|Home | About | Journals | Submit | Contact Us | Français|
A fraction of cats exposed to feline leukemia virus (FeLV) effectively contain virus and resist persistent antigenemia/viremia. Using real-time PCR (qPCR) to quantitate circulating viral DNA levels, previously we detected persistent FeLV DNA in blood cells of non-antigenemic cats considered to have resisted FeLV challenge. In addition, previously we used RNA qPCR to quantitate circulating viral RNA levels and determined that the vast majority of viral DNA is transcriptionally active, even in the absence of antigenemia. A single comparison of all USDA-licensed commercially available FeLV vaccines using these modern sensitive methods has not been reported. To determine whether FeLV vaccination would prevent nucleic acid persistence, we assayed circulating viral DNA, RNA, antigen, infectious virus, and virus neutralizing (VN) antibody in vaccinated and unvaccinated cats challenged with infectious FeLV. We identified challenged vaccinates with undetectable antigenemia and viremia concomitant with persistent FeLV DNA and/or RNA. Moreover, these studies demonstrated that two whole inactivated virus (WIV) adjuvanted FeLV vaccines (Fort Dodge Animal Health’s Fel-O-Vax Lv-K® and Schering-Plough Animal Health’s FEVAXYN FeLV®) provided effective protection against FeLV challenge. In nearly every recipient of these vaccines, neither viral DNA, RNA, antigen, nor infectious virus could be detected in blood after FeLV challenge. Interestingly, this effective viral containment occurred despite a weak to undetectable VN antibody response. The above findings reinforce the precept of FeLV infection as a unique model of effective retroviral immunity elicited by WIV vaccination, and as such holds valuable insights into retroviral immunoprevention and therapy.
Feline leukemia virus (FeLV) was identified as a naturally occurring retroviral infection of cats over 40 years ago (Jarrett et al., 1964; Kawakami et al., 1967; Rickard et al., 1969). The primary route of transmission of this gammaretrovirus is horizontally through saliva (Francis et al., 1977; Hardy et al., 1976; Hardy et al., 1973; Hoover et al., 1977a). The pathogenic effects of FeLV infection are both cytoproliferative (e.g. lymphoma, myeloproliferative disorder) and cytosuppressive (e.g. immunodeficiency, myelosuppression) (Hoover and Mullins, 1991).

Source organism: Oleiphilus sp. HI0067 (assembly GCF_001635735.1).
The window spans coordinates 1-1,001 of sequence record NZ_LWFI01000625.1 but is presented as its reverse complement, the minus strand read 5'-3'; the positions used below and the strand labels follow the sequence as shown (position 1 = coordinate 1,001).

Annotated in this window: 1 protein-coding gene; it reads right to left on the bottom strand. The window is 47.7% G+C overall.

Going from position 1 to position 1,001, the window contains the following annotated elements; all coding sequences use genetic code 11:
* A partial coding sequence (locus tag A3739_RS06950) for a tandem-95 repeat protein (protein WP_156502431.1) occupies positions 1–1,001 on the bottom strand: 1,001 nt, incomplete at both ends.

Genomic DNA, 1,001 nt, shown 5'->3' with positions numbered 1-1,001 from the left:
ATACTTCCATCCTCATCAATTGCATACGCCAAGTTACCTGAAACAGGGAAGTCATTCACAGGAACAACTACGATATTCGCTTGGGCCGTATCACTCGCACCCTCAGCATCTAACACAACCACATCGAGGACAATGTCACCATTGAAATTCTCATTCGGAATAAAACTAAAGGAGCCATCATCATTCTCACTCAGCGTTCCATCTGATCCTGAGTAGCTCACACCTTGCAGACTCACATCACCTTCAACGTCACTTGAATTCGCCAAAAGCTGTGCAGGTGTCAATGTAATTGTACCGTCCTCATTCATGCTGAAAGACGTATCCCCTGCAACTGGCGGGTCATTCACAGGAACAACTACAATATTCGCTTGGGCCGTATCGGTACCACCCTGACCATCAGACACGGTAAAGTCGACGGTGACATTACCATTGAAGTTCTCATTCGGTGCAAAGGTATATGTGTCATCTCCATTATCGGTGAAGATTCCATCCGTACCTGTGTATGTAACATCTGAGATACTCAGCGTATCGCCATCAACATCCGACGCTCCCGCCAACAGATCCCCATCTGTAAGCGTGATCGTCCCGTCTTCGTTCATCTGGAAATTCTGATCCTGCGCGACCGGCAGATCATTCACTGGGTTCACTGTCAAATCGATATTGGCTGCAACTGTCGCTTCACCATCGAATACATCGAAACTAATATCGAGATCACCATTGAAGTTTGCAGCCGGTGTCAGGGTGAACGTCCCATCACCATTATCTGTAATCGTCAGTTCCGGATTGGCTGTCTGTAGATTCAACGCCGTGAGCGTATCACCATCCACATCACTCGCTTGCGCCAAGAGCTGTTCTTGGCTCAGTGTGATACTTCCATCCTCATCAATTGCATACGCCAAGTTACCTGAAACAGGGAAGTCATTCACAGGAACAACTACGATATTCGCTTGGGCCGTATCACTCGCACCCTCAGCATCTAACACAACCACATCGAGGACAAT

Historically, FeLV infection has represented a diametric paradigm of effective host response leading to regressive infection vs. ineffective host response leading to progressive infection and disease (Hoover et al., 1981). This model has been based on assays detecting either: (a) viremia by cell culture infectivity (VI) (de Noronha et al., 1977; Fischinger et al., 1974) or (b) intracellular antigenemia in leukocytes by immunofluorescent antibody (IFA) assay (Hardy et al., 1973; Hardy and Zuckerman, 1991a) or (c) extracellular antigenemia in plasma or serum by capture ELISA (Lutz et al., 1983a). Information obtained using these assays was used to estimate that in ~60% of young adult cats exposed to FeLV, neither p27 capsid antigen nor infectious virus were detectable in the blood after virus challenge (Hardy, 1980; Hardy et al., 1976; Hoover and Mullins, 1991; Rojko et al., 1979). In stark contrast, ~30% of exposed animals developed persistent antigenemia and viremia. However, subsequent widespread use of the p27 capture ELISA, in combination with the IFA and VI assays, prompted the identification of cats with discordant results (Hardy and Zuckerman, 1991b; Jarrett et al., 1982; Lutz et al., 1980b; Lutz et al., 1983b). In addition, several laboratories demonstrated that it is possible to reactivate FeLV from some cats with regressive infections (Madewell and Jarrett, 1983; Post and Warren, 1980; Rojko et al., 1982). These observations pointed to a more complex, less polar, view of FeLV:host relationships (Hoover and Mullins, 1991) and/or varying limits in assay sensitivity.
We have recently applied quantitative real-time PCR (qPCR) to examine vaccinated and unvaccinated cats challenged oronasally with FeLV-A/61E and found covert FeLV DNA, in both circulation and tissues, in the absence of detectable antigenemia (Torres et al., 2005). Investigators have shown that proviral integration occurs not only in cats with persistent antigenemia, but also in cats without detectable anitgenemia and with lower circulating proviral burdens (Cattori et al., 2006). Additionally, we have reported a near perfect agreement and strong linear correlation between FeLV DNA and RNA in the blood of FeLV-challenged cats, inferring that a substantial fraction of the detected FeLV DNA was indeed integrated into the host cell genome and initiated a transcriptionally active infection (Torres et al., 2008). Consequently, a spectrum of FeLV:host relationships have been identified, including cats with detectable nucleic acids and undetectable antigenemia (latent infections) and cats with both detectable nucleic acids and antigenemia (active infections). These findings, and those of colleagues (Cattori et al., 2006; Flynn et al., 2002; Gomes-Keller et al., 2006a; Gomes-Keller et al., 2006b; Hofmann-Lehmann et al., 2001; Hofmann-Lehmann et al., 2006; Tandon et al., 2005), demonstrated that DNA and RNA qPCR sensitivities are greater than p27 capsid antigen capture ELISA.